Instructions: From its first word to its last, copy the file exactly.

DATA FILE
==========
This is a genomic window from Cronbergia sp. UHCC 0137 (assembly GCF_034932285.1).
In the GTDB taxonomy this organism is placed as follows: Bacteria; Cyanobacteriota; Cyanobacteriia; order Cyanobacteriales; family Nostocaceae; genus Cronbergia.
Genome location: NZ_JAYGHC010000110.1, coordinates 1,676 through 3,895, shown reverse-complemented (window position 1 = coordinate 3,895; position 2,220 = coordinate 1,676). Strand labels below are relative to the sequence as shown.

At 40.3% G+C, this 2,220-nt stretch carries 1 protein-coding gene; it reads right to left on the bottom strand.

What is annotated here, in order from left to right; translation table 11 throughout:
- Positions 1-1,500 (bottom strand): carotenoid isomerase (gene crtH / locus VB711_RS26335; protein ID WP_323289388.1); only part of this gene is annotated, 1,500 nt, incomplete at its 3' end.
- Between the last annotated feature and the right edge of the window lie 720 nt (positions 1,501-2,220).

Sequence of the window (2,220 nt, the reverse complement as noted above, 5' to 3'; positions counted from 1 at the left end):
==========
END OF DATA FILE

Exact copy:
This is a genomic window from Cronbergia sp. UHCC 0137 (assembly GCF_034932285.1).
In the GTDB taxonomy this organism is placed as follows: Bacteria; Cyanobacteriota; Cyanobacteriia; order Cyanobacteriales; family Nostocaceae; genus Cronbergia.
Genome location: NZ_JAYGHC010000110.1, coordinates 1,676 through 3,895, shown reverse-complemented (window position 1 = coordinate 3,895; position 2,220 = coordinate 1,676). Strand labels below are relative to the sequence as shown.

At 40.3% G+C, this 2,220-nt stretch carries 1 protein-coding gene; it reads right to left on the bottom strand.

What is annotated here, in order from left to right; translation table 11 throughout:
- Positions 1-1,500 (bottom strand): carotenoid isomerase (gene crtH / locus VB711_RS26335; protein ID WP_323289388.1); only part of this gene is annotated, 1,500 nt, incomplete at its 3' end.
- Between the last annotated feature and the right edge of the window lie 720 nt (positions 1,501-2,220).

Sequence of the window (2,220 nt, the reverse complement as noted above, 5' to 3'; positions counted from 1 at the left end):